Have you ever wondered why Thursdays can be bad days for the stock market? Today's decline (6 Apr) is partially down to macro events, currencies and response to US central banking policy remarks. However, there is another reason which keeps cropping up, as we now explain.

One factor is a particular quirk of Thursdays and it happens on a regular basis.

The penultimate trading day of the week is ex-dividend day in London, and that’s important because it suddenly strips out millions of pounds from the market.


This is when new investors are no longer eligible to receive the next dividend payment from a stock. By that, we mean the dividend that was declared in the last set of results.

The day of the week changed from Wednesdays to Thursday back in 2014 to reflect a faster share trading settlement process.

For example, betting firm Paddy Power Betfair (PPB) is among several large UK companies to go ex-dividend today.

‘The directors have proposed a final dividend of 113p per share which will be paid on 24 May 2017 to shareholders on the company's register of members at the close of business on the record date of 7 April 2017.

That’s what the company spelled out in its full year results announcement on 7 March, its effective ‘declaration date.’ This date, also known as the announcement date, is the date on which a company declares it will pay a dividend.


The ‘record date’ referred to above is the official date on which an investor must be a shareholder to qualify for the payment in question.

In other words, it’s when Paddy Power will have its corporate registrar go through the list of company shareholders and work out who is going to get paid.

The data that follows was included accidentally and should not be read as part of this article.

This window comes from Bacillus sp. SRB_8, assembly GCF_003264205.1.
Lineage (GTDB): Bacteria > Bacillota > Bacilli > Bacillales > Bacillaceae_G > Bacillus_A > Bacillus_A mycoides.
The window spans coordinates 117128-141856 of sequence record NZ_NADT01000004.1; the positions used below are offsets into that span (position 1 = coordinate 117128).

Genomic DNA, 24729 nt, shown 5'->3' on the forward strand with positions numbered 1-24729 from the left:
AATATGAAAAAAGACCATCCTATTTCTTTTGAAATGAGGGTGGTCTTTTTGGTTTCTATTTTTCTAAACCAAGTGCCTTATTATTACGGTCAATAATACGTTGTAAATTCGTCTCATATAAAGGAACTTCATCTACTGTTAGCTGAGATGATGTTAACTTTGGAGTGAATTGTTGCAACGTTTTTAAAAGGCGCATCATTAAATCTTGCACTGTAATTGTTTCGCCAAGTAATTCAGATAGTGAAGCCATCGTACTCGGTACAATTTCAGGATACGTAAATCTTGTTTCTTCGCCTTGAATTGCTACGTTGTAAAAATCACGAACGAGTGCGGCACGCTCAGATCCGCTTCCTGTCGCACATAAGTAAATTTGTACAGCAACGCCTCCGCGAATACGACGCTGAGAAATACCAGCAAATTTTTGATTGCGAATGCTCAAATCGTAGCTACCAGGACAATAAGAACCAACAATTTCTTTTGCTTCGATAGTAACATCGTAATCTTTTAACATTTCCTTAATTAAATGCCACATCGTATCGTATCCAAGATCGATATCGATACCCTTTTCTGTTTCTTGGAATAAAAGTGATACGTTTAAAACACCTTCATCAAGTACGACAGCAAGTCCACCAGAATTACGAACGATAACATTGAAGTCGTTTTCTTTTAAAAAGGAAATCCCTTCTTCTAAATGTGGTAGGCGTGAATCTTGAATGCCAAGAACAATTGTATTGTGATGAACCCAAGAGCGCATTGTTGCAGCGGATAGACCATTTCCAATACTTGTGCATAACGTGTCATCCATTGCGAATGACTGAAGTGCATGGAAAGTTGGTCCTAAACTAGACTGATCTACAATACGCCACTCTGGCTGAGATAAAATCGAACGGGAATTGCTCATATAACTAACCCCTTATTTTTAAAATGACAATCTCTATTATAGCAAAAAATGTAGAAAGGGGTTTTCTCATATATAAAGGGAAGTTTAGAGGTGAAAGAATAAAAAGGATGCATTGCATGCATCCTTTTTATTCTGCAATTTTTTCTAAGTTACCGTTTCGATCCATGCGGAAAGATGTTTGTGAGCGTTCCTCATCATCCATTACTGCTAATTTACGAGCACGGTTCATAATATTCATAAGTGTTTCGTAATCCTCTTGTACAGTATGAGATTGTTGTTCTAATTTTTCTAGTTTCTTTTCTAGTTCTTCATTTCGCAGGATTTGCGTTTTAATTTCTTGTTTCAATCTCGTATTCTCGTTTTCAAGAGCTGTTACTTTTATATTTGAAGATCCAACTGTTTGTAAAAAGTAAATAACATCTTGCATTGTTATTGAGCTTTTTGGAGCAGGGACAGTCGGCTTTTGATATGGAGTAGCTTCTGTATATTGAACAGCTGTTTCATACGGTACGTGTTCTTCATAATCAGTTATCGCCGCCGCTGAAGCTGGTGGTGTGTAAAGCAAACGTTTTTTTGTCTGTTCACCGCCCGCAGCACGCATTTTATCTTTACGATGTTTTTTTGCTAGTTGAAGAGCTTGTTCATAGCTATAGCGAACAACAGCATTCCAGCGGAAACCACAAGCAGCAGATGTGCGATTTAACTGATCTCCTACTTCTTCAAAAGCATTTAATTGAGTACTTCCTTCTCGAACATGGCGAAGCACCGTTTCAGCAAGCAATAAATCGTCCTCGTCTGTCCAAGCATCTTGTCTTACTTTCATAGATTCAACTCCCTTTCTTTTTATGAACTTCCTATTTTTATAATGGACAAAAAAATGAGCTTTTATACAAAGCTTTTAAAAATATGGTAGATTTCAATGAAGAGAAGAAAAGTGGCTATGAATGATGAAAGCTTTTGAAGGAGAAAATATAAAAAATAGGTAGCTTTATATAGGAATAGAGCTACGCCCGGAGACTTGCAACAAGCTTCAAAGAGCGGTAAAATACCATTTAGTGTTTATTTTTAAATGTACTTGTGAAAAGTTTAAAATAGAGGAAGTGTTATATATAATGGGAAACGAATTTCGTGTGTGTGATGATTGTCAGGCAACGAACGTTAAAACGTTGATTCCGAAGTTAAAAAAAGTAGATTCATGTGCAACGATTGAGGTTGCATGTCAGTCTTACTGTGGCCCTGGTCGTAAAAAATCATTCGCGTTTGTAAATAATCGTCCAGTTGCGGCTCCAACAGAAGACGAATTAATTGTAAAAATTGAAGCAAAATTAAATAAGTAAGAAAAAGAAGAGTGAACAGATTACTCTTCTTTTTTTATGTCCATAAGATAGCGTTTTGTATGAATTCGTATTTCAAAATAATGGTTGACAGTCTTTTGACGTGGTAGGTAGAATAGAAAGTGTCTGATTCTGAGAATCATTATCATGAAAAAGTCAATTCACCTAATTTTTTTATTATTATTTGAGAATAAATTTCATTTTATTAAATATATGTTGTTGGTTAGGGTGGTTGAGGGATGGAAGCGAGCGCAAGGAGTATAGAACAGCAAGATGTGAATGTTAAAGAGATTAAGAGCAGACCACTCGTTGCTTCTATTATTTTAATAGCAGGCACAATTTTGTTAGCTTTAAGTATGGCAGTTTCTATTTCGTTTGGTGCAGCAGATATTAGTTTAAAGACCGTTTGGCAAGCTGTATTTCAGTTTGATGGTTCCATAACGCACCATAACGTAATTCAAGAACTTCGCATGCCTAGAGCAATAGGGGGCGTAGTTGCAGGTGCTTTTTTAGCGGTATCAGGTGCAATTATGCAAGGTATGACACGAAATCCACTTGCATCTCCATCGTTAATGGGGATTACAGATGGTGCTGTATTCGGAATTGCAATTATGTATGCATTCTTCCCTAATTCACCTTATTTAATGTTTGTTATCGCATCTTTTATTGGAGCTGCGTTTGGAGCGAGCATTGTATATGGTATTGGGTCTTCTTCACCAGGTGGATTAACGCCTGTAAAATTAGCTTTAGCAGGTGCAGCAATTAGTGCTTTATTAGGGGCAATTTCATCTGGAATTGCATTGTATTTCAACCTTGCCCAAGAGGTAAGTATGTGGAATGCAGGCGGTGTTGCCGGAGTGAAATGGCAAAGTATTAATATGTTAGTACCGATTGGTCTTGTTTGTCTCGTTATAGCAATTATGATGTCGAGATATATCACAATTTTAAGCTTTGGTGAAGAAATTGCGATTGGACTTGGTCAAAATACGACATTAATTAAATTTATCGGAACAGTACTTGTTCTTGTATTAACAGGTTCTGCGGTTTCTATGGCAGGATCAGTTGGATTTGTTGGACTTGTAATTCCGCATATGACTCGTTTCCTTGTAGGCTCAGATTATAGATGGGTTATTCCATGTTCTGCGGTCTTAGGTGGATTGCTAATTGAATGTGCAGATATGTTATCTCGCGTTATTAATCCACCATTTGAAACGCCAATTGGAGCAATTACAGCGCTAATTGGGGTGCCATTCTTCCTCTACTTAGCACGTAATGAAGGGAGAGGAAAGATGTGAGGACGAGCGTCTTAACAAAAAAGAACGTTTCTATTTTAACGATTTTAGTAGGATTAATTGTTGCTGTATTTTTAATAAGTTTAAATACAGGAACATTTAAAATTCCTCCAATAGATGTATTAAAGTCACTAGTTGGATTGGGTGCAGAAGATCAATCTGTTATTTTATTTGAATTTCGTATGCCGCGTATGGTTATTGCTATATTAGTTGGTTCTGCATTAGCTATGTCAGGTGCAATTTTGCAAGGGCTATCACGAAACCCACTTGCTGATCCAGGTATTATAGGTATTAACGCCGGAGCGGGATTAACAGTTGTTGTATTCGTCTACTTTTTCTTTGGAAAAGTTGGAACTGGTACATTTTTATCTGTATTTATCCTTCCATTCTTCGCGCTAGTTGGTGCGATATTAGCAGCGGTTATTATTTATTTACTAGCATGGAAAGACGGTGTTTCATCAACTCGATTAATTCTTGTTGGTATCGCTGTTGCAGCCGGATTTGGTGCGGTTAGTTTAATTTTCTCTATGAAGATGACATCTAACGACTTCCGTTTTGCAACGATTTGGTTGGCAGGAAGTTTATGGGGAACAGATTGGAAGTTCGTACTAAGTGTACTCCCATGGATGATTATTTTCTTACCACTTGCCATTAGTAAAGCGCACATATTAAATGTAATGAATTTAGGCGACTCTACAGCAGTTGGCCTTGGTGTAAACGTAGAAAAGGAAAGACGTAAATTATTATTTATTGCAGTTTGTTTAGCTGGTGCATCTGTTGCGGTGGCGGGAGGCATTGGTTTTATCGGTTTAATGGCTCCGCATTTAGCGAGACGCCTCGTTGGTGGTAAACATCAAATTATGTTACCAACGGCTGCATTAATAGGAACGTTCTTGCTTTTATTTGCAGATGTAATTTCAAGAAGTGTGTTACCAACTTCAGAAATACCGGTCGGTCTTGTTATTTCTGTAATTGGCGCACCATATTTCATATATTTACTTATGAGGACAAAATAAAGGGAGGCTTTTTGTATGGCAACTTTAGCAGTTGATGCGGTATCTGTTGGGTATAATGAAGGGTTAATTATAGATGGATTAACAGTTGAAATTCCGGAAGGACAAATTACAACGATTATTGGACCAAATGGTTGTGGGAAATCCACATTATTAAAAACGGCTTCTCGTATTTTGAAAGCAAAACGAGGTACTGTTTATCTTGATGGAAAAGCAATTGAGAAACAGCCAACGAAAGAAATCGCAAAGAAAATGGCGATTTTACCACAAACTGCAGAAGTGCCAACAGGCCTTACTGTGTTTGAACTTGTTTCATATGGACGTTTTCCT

That the ex-dividend date is a day earlier, 6 April, allows time for this process to happen.

What’s important to note, and why the ex-dividend date can drag on the share price, is that it is at this point when the market factors the cash needed to pay the upcoming dividend from its company valuation number crunching.

Paddy Power on 3 April had 84,123,353 shares in issue, all due 113p each. That means a total cash payout of £95.06m.

The stock’s 1.9% share price fall to £84.25 on today (6 Apr) equates to a £137m decline in the value of Paddy Power, to just over £7bn. Which means just over two thirds of the day’s share price fall is directly responsible to the next payout going ex-dividend, about one third down to other factors.

Extrapolate this across multiple companies on any given Thursday and you'll see why ex-dividends act as quite a big drain on share prices and the overall stock market.

Other notable stocks going ex-dividend today include insurance group Aviva (AV.), engineer GKN (GKN), Hikma (HIK), the pharmaceuticals firm, bank Lloyds (LLOY) and fashion retailer Next (NXT), all FTSE 100 companies, plus several others.

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Issue Date: 06 Apr 2017